Fortune telling is one of life’s less profitable industries…but trends don’t lie.
Cable TV subscriptions offer more channels than ever before. Yet their industry is still dying. Since 2011, cable TV subscribers have seen only negative growth. Perhaps because subscriber’s fees jumped from an average of $66/month to over $100.
Here’s Business Insider’s graph on the death of cable TV.
The signs are here. All premium channels (HBO, Showtime, Starz, etc) offer Netflix-like subscriptions, bypassing cable boxes. Most basic cable channels (FX, AMC, news, etc) still require cable subscriptions.
But a new trend has emerged: buying TV shows outright. Amazon and iTunes offer movies and TV on-demand, pay-per-episode or by whole season- in real time. So as The Walking Dead episodes are released, cord-cutters can buy them the same the day.
In fact, HBO and Showtime releases Game Of Thrones and Homeland on their apps before the episodes air on cable. And some estimates show that the most popular TV shows are pirated online more than they are viewed by cable subscribers.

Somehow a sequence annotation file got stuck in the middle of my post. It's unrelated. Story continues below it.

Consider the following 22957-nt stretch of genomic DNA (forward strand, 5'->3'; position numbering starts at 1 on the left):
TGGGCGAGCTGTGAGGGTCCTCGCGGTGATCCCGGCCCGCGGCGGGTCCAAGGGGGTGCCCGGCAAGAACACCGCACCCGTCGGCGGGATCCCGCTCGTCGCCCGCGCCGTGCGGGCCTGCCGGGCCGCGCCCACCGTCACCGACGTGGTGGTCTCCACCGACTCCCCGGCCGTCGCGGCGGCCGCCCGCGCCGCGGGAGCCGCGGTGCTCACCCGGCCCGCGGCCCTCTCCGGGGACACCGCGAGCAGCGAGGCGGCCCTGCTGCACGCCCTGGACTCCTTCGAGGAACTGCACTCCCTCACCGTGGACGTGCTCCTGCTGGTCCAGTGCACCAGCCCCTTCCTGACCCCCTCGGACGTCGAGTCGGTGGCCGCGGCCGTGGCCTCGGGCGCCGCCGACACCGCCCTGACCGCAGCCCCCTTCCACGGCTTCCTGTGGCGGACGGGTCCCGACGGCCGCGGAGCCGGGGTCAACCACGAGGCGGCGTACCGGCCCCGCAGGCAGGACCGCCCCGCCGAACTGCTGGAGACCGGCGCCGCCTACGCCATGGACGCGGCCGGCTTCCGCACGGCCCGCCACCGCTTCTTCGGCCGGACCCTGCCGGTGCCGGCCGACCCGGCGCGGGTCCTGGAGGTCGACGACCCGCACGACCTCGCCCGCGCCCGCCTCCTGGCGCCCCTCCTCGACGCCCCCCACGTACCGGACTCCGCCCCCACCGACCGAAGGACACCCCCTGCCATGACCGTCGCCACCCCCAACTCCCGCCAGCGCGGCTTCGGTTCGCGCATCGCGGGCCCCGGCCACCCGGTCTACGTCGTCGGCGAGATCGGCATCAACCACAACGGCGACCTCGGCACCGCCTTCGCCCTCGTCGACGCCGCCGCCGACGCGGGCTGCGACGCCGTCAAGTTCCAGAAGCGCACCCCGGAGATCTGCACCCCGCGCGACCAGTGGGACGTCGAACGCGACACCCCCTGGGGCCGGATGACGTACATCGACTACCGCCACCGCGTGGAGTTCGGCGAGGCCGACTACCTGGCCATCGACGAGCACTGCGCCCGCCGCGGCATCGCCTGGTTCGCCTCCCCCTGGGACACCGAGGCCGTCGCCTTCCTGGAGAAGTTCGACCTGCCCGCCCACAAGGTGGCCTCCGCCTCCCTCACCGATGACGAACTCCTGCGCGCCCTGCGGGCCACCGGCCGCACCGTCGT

As for cable news, non-subscribers can still watch clips online for free. Because MSNBC, CNN and FoxNews need the value of website traffic from cord-cutters to stay mainstream. Think about that: major corporations are offering free content because they can’t ignore non-subscribers.
So my prediction: cable TV and satellite boxes will be gone in 5 years or less. Cable companies will offer access to premium and basic cable networks online. Dish Network and DirecTV will abandon their satellite installations at subscriber’s homes and rely solely on internet-based streaming.
This is predicated on the nation-wide goal of developing universal wifi-access to rural areas. Google’s Project Loon- wifi balloons launched 18km into the stratosphere- and well funded organizations like the Alliance For Affordable Internet (A4AI) will most likely see to it that every household in America- then the world- has access to the internet.
The economics are clear: access to the web means higher income, as discovered by the Choi/Yi study.
So all is not lost for cable companies. Though they will have to resort to the most despised route in business: adapting.
(topics: cable TV, media, Comcast, Time Warner, AT&T, cord, cutters, wifi, internet)